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Roasted Red Pepper Potato Bowl

Article written and reviewed by Jenny Gormley, BS
Published May 14, 2021

Sweet potatoes and bell peppers make for the perfect sweet and savory breakfast flavor combination.

Yields2 ServingsCategory
Prep Time10 minsCook Time45 minsTotal Time55 mins

Photos by: @plantbasedmiri

Recipe by: Jenny Gormley

Looking for another savory and sweet breakfast option? We’ve got you covered!

This sweet potato and bell pepper breakfast bowl is delicious and easy to meal prep in advance to make weekday breakfasts less of a hassle.


Cut Sizes and Cooking Times


When roasting a collection of vegetables together, it’s important to cut the vegetables of equal sizes so that they cook evenly in the same amount of time.

For this recipe, the onion, bell pepper, and sweet potato should all be cut into the same size. The smaller the size you choose to cut the vegetables, the less the cooking time will be for this dish.

We recommend cutting these vegetables into small cubes so that they maintain some hydration. If you cut the vegetables too small, too much water will evaporate out and the vegetables will become soggy instead of crisp.


Sweet Potatoes for Breakfast


Sweet potatoes are a fantastic addition to try adding into your daily breakfast routine. They are calorie-dense, sweet, and savory, and there are tons of different varieties to pick from, depending on where you live!

For this recipe, we tested with standard orange sweet potatoes. We recommend also trying jersey, purple, or Japanese sweet potatoes. You can also use any type of yams, such as a garnet or jewel yam.


Yams vs. Sweet Potatoes


The difference between a sweet potato and a yam is that yams have dry starchy flesh and bark-like skins, while sweet potatoes are more hydrated, have smoother skin, and a more sweet flavor.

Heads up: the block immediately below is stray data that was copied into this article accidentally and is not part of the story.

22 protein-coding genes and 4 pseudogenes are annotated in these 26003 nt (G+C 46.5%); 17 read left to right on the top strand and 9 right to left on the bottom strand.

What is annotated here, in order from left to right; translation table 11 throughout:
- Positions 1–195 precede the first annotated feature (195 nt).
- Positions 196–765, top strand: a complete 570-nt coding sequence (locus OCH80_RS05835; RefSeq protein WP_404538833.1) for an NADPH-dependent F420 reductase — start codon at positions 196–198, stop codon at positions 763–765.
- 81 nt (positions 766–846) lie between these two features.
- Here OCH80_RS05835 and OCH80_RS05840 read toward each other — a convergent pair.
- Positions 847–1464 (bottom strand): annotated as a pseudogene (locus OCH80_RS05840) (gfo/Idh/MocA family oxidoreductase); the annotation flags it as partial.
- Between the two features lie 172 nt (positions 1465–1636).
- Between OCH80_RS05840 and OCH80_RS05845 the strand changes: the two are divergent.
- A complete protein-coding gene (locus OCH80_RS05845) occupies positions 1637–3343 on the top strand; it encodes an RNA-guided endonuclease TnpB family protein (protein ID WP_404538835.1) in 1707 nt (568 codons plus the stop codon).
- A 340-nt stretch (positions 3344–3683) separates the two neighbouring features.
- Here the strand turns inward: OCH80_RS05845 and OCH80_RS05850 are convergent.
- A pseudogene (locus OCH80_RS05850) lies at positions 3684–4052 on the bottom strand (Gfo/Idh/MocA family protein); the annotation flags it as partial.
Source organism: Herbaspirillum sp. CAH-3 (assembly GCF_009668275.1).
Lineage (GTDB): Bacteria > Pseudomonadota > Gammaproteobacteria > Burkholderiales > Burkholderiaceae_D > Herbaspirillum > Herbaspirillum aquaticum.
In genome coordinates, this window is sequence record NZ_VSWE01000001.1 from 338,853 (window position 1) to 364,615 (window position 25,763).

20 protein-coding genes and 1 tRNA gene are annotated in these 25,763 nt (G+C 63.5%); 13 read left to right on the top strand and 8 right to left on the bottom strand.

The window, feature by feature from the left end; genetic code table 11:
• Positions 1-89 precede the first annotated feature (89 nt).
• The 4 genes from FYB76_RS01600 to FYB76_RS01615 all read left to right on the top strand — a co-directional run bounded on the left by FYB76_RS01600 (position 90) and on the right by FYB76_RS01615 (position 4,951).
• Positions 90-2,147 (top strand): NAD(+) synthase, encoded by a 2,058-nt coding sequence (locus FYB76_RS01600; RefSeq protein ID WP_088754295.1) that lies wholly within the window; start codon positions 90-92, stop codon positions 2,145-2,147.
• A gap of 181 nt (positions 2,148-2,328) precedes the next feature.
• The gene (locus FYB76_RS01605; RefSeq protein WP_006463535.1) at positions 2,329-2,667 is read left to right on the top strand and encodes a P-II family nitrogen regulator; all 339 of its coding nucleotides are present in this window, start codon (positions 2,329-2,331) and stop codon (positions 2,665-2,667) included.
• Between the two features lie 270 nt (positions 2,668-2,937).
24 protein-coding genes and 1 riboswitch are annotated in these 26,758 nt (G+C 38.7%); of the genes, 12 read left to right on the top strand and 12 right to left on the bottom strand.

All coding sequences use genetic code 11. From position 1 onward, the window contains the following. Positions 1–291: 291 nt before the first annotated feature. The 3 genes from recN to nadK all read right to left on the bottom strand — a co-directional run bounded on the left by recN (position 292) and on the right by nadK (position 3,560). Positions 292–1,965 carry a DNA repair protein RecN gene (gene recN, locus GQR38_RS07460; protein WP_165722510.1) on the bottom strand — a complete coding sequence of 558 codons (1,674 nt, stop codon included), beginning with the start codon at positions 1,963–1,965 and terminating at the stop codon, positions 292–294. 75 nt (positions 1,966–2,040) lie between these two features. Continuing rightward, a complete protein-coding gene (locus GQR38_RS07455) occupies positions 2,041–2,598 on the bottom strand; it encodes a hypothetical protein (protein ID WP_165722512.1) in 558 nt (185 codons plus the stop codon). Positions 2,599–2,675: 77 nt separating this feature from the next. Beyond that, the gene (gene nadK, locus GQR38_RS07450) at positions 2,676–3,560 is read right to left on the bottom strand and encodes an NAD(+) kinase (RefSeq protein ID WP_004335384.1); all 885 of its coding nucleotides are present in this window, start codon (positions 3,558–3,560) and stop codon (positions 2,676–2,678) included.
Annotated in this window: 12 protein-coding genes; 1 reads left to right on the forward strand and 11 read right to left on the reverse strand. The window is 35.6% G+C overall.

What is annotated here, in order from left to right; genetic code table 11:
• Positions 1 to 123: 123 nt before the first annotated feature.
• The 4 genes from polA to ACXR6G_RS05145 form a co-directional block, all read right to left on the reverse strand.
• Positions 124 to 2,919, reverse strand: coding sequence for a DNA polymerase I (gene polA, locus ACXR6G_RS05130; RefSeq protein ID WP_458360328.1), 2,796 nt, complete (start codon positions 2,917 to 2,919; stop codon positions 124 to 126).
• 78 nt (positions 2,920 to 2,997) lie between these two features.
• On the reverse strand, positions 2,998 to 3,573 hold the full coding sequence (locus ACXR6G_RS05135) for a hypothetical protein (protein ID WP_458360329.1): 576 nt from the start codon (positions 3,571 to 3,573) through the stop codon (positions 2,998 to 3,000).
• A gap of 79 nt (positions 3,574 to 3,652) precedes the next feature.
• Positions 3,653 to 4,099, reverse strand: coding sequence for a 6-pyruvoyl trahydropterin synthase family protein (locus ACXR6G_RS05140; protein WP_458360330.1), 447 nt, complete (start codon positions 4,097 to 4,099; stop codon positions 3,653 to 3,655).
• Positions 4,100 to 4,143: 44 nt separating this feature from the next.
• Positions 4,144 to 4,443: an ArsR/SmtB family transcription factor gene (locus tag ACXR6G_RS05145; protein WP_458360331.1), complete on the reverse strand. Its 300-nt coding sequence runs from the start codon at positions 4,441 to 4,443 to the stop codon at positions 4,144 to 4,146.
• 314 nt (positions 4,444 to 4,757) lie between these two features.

The flavor profile of each type of potato is different. We invite you to experiment and get to know the varieties offered locally in your area.

To mix up variety in your weekly meals, you can make this recipe, with different types of potatoes. You can make one pan or half a pan with one variety and make the other with another variety.

You can use a non-sweet potato in this recipe, but make note that the cooking time will shift to be longer than if you’re making this recipe with sweet potatoes.


Ingredients
 3 cups Sweet Potato
 1 cup Red Bell Pepper
 1 cup White Onion
 6 cups Mixed Greens
 2 tsp Cinnamon
 2 tbsp Hemp Seeds
 2 tbsp Raisins

Directions
1

Preheat the oven to 450°F.

2

Wash and chop the sweet potato, red bell pepper, and white onion into small even pieces. Roast in the oven for 45 minutes.

3

Meanwhile, place the greens in a large bowl.

4

When the sweet potatoes are soft, the vegetables are done roasting. Place them over the bed of greens.

5

Sprinkle cinnamon, hemp seeds, and raisins on top of your bowl, and enjoy!

Notes
6

Refrigerate leftovers in an air-tight container for up to 5 days.

Nutrition Facts

Servings 2


Amount Per Serving
Calories 418
% Daily Value *
Total Fat 6g10%
Sodium 154mg7%
Total Carbohydrate 83g28%
Protein 13g26%

* Percent Daily Values are based on a 2,000 calorie diet. Your daily value may be higher or lower depending on your calorie needs.

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By Jenny Gormley, BS
By Jenny Gormley, BS
By Jenny Gormley, BS

Ingredients

Ingredients
 3 cups Sweet Potato
 1 cup Red Bell Pepper
 1 cup White Onion
 6 cups Mixed Greens
 2 tsp Cinnamon
 2 tbsp Hemp Seeds
 2 tbsp Raisins

Directions

Directions
1

Preheat the oven to 450°F.

2

Wash and chop the sweet potato, red bell pepper, and white onion into small even pieces. Roast in the oven for 45 minutes.

3

Meanwhile, place the greens in a large bowl.

4

When the sweet potatoes are soft, the vegetables are done roasting. Place them over the bed of greens.

5

Sprinkle cinnamon, hemp seeds, and raisins on top of your bowl, and enjoy!

Notes
6

Refrigerate leftovers in an air-tight container for up to 5 days.

Roasted Red Pepper Potato Bowl

About the author 

Jenny Gormley, BS

Jenny Gormley, BS is a Sports Nutrition Coach and founder of the Micronutrient Movement.

Her first job working in a kitchen started more than 12 years ago at the age of 15. Throughout the last decade, she has trained and worked in many different restaurants, all with different chefs and styles.

She is a self-taught chef who discovered a whole-food, plant-based lifestyle throughout her college education and hasn’t looked back since.

Jenny earned a Bachelor of Science in Fitness and Wellness from Northern Arizona University, with an emphasis in Health Education and Human Biology.